SINGAPORE: Parliament passes Bill that consolidates and expands MAS' financial regulatory powers.

As published on businesstimes.com.sg, Tuesday 5 April, 2022.

AN omnibus Bill which consolidates and expands on the Monetary Authority of Singapore's (MAS) regulatory powers was passed on Tuesday (Apr 5), with parliamentarians largely supporting it amid the digitalisation of financial services - in particular, the growing prevalence of digital token services such as cryptocurrencies.

Still, Members of Parliament raised concerns, such as the need for more consumer protection and education over the risks of digital assets and "double regulation" of service providers, among other things. Some also cautioned against stifling the industry from over-regulation.

The Financial Markets and Services Bill, first tabled in February, enhances regulation of digital token service providers for money laundering and terrorist financing risks by covering even those who provide digital token services outside Singapore, so long as their businesses are created in or operate from Singapore.

Minister of State for Trade and Industry Alvin Tan noted that the "regulatory lacuna" where such entities are concerned holds reputational risks for Singapore. This is unlike the case for digital token service providers who offer such services in Singapore - they would be subject to current legislation, regardless of where they are established.

Members of Parliament Saktiandi Supaat (Bishan-Toa Payoh GRC) and Janet Ang (Nominated MP) raised the possibility of digital token service providers being subject to different legislations or being "double regulated" - in Singapore and in other overseas jurisdictions. Both also raised concerns over risks to consumers due to the speculative nature of digital tokens.

In response, Tan said entities that are already regulated by under existing legislation, such as the Payment Services Act, will not need to be additionally supervised under the new omnibus bill.

Where consumers are concerned, MAS are monitoring the adoption of digital payment tokens here to decide if user protection measures are needed, Tan said. However, additional laws are not a foolproof protection against investment losses, he cautioned. "Consumer education and awareness remain key as the best defence is a discerning public," he said.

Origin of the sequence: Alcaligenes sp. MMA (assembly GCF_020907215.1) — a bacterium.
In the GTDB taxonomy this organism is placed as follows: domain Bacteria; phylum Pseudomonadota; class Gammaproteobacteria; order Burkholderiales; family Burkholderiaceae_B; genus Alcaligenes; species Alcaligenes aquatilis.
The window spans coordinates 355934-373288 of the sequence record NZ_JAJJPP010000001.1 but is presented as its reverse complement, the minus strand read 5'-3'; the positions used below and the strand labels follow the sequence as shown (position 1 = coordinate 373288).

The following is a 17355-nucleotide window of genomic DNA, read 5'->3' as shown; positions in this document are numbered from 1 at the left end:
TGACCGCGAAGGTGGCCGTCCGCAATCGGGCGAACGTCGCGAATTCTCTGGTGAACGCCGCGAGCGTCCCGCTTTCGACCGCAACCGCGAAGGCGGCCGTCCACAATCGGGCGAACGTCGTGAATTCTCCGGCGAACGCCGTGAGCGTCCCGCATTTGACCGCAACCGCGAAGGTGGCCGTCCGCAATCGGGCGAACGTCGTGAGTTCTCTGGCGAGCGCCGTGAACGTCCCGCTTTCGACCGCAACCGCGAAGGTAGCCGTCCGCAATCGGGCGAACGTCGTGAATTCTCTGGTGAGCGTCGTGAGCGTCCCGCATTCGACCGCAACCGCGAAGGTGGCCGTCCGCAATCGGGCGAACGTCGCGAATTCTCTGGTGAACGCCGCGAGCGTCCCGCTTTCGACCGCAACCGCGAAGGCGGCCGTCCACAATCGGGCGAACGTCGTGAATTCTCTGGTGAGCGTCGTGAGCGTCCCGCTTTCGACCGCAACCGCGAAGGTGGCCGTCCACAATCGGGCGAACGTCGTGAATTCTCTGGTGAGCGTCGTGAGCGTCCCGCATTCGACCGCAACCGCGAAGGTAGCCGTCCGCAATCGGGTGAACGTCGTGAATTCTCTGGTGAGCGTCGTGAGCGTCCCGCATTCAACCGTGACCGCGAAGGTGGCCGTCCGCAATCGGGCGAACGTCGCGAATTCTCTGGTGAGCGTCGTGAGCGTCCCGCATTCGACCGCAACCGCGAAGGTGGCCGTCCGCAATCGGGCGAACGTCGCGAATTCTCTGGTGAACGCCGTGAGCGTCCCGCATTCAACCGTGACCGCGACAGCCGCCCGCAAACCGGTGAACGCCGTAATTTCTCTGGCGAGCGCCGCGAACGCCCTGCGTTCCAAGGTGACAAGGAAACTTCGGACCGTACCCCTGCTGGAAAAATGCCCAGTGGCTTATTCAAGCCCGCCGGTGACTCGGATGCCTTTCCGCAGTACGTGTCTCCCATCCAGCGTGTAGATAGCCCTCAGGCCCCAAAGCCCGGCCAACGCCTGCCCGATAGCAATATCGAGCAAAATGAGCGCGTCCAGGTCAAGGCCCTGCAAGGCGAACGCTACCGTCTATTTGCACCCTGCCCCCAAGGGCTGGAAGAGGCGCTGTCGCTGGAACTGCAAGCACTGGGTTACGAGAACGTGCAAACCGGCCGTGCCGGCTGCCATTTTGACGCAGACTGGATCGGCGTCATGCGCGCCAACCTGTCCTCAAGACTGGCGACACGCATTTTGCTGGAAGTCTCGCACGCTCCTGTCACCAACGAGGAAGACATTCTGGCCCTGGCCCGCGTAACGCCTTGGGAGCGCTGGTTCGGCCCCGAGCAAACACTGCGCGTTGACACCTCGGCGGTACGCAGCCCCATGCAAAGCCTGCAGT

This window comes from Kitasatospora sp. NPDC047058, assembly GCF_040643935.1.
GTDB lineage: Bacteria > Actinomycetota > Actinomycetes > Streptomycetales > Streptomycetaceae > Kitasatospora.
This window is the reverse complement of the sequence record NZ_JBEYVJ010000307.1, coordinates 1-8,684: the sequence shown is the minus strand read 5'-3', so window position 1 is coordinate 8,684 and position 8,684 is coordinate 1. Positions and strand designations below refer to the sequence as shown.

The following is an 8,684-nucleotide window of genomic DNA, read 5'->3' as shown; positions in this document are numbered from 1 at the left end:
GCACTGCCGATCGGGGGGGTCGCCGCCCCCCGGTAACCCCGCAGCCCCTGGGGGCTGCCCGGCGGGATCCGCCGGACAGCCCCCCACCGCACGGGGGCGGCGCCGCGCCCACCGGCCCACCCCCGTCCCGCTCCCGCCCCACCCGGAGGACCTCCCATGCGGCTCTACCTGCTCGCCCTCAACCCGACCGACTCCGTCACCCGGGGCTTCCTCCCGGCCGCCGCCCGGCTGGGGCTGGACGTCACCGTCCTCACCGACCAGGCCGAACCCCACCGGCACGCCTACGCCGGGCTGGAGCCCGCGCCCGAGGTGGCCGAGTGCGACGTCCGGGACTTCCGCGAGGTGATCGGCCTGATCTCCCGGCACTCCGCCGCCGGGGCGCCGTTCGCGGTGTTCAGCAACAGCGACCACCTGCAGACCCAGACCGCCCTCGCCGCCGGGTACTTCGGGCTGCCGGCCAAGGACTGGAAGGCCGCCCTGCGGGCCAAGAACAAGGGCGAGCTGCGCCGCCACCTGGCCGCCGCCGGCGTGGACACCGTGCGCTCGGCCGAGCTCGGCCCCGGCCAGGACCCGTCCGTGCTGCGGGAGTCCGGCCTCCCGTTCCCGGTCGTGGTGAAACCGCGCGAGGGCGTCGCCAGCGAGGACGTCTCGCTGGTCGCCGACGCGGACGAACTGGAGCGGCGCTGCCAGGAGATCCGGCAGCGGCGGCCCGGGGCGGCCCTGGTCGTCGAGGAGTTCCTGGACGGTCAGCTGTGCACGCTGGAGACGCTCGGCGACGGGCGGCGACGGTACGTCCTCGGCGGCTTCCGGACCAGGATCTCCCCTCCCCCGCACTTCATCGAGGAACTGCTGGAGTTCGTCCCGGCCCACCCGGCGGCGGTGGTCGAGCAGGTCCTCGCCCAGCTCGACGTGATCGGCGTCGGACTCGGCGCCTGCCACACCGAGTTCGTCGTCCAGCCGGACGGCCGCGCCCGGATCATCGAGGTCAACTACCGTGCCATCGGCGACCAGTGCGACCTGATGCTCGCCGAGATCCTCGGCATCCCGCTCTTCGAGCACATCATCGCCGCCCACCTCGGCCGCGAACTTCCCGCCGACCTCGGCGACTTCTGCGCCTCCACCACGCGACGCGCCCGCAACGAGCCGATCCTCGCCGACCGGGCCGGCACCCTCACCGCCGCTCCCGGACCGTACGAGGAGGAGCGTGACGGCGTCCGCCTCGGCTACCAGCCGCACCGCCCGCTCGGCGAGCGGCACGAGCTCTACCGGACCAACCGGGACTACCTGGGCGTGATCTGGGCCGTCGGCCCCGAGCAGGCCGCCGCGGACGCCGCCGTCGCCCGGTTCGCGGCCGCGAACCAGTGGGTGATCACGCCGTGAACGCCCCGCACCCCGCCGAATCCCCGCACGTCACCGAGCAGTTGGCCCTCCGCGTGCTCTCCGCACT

In addition, the new Bill will give MAS more powers to impose requirements in technology risk management and will raise the maximum penalty for a breach to S$1 million. For a serious cyberattack or disruption to essential financial service, a financial institution could be saddled with a fine much higher than S$1 million, as these events often involve multiple breaches of technology risk management requirements.

This new maximum penalty is a "significant increase" from current penalties under various Acts administered by MAS, Tan said.

"The financial penalty, coupled with the flexibility to impose additional supervisory actions strike a balanced approach, which signals the importance of having robust technology risk management, without being overly excessive for smaller financial institutions," he said.

The omnibus Bill will also give MAS more teeth to issue prohibition orders to individuals who have shown themselves to be unfit to perform key roles in the industry, such as in cases of serious misconduct.

Currently, MAS' powers to issue such orders lie only in certain MAS-administered Acts. This means the regulator cannot issue prohibition orders to individuals outside the scope of these acts even if they have committed serious misconduct in the financial sector.

Finally, the new bill will give statutory protection to mediators, adjudicators and employees of approved dispute resolution schemes. This is expected to strengthen the confidence and autonomy of these individuals when they carry out their duties and align their levels of protection more closely with that of other public dispute resolution bodies, Tan said.